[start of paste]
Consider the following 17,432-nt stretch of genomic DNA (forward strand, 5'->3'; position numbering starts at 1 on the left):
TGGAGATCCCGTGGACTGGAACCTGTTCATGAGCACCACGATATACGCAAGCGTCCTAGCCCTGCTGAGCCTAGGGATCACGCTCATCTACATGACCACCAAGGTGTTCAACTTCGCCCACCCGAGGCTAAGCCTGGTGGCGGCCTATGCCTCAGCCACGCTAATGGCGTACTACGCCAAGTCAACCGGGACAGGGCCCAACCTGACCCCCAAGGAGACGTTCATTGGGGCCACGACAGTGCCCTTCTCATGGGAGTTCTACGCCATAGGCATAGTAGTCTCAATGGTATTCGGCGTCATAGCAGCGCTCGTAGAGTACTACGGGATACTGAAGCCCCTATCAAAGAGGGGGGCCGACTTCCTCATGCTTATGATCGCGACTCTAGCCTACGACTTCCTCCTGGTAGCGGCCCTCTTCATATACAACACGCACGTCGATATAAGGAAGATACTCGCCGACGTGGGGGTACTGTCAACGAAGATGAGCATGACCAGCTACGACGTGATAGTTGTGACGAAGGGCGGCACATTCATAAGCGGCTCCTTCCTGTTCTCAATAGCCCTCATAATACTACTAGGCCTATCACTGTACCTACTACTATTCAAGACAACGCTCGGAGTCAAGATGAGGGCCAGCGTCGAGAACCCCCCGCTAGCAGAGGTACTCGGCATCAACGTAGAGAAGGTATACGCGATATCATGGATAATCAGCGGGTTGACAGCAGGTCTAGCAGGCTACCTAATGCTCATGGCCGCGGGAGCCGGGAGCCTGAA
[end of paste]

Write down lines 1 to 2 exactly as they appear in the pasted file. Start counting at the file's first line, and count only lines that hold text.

Consider the following 17,432-nt stretch of genomic DNA (forward strand, 5'->3'; position numbering starts at 1 on the left):
TGGAGATCCCGTGGACTGGAACCTGTTCATGAGCACCACGATATACGCAAGCGTCCTAGCCCTGCTGAGCCTAGGGATCACGCTCATCTACATGACCACCAAGGTGTTCAACTTCGCCCACCCGAGGCTAAGCCTGGTGGCGGCCTATGCCTCAGCCACGCTAATGGCGTACTACGCCAAGTCAACCGGGACAGGGCCCAACCTGACCCCCAAGGAGACGTTCATTGGGGCCACGACAGTGCCCTTCTCATGGGAGTTCTACGCCATAGGCATAGTAGTCTCAATGGTATTCGGCGTCATAGCAGCGCTCGTAGAGTACTACGGGATACTGAAGCCCCTATCAAAGAGGGGGGCCGACTTCCTCATGCTTATGATCGCGACTCTAGCCTACGACTTCCTCCTGGTAGCGGCCCTCTTCATATACAACACGCACGTCGATATAAGGAAGATACTCGCCGACGTGGGGGTACTGTCAACGAAGATGAGCATGACCAGCTACGACGTGATAGTTGTGACGAAGGGCGGCACATTCATAAGCGGCTCCTTCCTGTTCTCAATAGCCCTCATAATACTACTAGGCCTATCACTGTACCTACTACTATTCAAGACAACGCTCGGAGTCAAGATGAGGGCCAGCGTCGAGAACCCCCCGCTAGCAGAGGTACTCGGCATCAACGTAGAGAAGGTATACGCGATATCATGGATAATCAGCGGGTTGACAGCAGGTCTAGCAGGCTACCTAATGCTCATGGCCGCGGGAGCCGGGAGCCTGAA